• Location-based apps (such as Navigation or Car Home) require a USB GPS dongle to work.
  • Barcode Scanner and Camera apps require a webcam to work.


Ubuntu 10.10 Maverick Meerkat

You don't require any password to login. To get sudo access, just type

sudo -s

in a terminal (no password required).


ChromiumOS 0.10

You need to have a Gmail account and a working wifi connection to login into the OS.


Known limitations

Wifi in Android

By default, Android will handle ethernet connectivity, but not wifi. You can however easily get a wifi connection to work (considering you have either a Ralink dongle or loaded your wifi dongle driver) by modifying the /system/bin/ai-dhcpd.sh script: make it launch dhcpd ra0 instead of dhcpd usb0.

Performance

As the youtube video suggests it, you can run up to three OS at the same time on your Beagleboard with this Super-Jumbo image.

Starting and running two operating at the same time (AIOS + one of Ubuntu, ChromiumOS or Android) is working very well. However, due to hardware limitations (especially RAM), you may experience latency when starting a third operating system after that. It definitely works, but be aware that this will require a significant amount of swap: just be patient while this third OS starts :-)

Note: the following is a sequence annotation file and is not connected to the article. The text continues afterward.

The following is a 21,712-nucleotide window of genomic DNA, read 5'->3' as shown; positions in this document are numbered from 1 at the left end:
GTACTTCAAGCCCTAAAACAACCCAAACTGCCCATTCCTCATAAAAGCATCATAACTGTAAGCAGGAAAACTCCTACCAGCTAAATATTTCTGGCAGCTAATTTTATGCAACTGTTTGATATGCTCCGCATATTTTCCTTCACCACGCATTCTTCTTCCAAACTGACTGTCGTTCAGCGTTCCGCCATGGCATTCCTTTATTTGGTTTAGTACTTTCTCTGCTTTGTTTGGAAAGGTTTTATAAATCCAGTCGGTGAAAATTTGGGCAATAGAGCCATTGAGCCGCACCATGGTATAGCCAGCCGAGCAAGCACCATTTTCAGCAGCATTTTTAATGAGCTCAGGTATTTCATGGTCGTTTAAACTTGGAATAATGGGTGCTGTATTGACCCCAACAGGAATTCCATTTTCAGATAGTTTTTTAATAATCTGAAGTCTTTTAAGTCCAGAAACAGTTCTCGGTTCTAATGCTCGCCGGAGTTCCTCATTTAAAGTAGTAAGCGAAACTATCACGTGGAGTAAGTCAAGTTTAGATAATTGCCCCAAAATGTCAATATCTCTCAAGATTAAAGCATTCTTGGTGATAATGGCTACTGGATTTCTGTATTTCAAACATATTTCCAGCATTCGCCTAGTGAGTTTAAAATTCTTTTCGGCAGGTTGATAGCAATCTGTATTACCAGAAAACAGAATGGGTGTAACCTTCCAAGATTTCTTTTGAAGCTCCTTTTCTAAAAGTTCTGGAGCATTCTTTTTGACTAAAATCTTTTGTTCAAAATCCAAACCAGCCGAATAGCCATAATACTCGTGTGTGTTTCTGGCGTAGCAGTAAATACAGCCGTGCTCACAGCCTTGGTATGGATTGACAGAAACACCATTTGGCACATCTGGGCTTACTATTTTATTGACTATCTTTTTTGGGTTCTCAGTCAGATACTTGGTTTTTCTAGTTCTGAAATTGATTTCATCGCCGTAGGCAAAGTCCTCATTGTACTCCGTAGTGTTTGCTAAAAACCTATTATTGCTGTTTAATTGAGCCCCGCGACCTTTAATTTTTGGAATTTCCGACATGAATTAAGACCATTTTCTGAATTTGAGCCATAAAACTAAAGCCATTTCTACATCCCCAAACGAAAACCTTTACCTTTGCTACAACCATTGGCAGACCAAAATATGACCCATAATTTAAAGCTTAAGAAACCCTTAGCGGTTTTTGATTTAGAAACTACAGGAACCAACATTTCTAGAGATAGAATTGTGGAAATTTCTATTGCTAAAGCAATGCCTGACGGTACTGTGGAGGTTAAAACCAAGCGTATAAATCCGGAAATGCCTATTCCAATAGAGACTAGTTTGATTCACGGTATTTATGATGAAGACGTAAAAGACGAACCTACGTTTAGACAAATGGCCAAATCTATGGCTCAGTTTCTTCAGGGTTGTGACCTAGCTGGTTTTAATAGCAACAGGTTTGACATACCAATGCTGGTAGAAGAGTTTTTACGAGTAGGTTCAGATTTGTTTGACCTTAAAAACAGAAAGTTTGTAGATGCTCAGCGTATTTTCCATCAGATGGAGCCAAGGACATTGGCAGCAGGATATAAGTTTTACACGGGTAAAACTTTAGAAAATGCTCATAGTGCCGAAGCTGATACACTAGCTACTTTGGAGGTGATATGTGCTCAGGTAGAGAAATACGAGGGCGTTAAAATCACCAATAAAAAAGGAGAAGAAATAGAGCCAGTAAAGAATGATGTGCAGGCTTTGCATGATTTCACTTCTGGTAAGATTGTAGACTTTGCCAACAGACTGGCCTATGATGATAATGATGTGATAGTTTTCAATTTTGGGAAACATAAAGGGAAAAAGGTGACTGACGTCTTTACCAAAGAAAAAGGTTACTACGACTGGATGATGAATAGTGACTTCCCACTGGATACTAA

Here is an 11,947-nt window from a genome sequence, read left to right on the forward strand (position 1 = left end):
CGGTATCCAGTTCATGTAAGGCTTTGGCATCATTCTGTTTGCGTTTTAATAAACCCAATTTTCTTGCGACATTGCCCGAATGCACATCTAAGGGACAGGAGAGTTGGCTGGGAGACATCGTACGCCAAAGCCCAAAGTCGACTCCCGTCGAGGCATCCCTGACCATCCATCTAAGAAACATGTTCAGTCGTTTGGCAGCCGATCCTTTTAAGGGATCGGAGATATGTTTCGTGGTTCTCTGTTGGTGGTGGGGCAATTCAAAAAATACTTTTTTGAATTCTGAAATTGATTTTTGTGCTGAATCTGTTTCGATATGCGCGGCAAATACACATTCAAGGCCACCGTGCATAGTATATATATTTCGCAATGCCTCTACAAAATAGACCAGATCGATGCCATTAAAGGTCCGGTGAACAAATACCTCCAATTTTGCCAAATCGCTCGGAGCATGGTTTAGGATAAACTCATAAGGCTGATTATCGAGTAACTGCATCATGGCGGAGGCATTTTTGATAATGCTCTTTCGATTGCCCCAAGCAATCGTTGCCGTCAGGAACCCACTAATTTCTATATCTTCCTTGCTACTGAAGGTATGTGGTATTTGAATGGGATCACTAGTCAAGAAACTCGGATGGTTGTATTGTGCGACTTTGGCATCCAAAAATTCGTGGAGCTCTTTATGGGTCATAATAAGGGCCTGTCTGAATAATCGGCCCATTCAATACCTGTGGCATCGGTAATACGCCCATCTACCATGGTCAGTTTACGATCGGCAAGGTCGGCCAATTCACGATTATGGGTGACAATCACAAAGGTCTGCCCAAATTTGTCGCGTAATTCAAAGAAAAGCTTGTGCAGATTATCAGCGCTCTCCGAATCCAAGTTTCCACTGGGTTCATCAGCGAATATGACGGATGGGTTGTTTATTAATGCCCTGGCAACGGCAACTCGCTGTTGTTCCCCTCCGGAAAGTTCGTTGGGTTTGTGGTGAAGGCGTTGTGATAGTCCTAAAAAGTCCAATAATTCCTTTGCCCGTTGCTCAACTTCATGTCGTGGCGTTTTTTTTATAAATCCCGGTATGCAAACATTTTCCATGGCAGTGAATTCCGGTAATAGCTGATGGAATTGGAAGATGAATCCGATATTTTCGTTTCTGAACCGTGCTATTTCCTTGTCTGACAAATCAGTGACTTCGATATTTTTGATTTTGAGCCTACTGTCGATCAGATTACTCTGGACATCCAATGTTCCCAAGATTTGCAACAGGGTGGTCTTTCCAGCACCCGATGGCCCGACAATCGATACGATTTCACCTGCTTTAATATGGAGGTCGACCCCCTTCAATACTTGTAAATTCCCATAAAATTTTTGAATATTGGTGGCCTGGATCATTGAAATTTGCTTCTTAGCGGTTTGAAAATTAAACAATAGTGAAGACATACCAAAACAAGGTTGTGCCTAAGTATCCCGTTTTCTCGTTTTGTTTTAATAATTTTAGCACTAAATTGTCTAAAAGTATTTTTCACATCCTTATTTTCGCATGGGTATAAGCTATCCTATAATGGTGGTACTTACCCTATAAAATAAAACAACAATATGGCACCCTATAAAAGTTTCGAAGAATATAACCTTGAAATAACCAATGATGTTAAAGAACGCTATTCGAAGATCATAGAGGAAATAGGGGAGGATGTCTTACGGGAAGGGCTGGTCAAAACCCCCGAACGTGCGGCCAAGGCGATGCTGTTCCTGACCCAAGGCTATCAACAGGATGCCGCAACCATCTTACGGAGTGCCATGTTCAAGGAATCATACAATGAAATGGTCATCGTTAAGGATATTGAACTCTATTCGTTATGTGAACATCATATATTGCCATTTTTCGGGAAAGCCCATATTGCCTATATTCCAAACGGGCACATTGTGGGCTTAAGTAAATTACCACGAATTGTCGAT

Multiple Android restarts

After a first start and stop of Android from AIOS, there will be left a flush process active for a few minutes (usually found under [flush-0:20] in the process list). It is highly recommended to wait for this process to be finished before relaunching Android from AIOS.

3D

So far, it's not possible to use the GPU of your beagleboard for both AIOS and Android when they are running at the same time. When starting Android from AIOS, we indeed need to unload the 3D kernel modules so that Android can use them full time.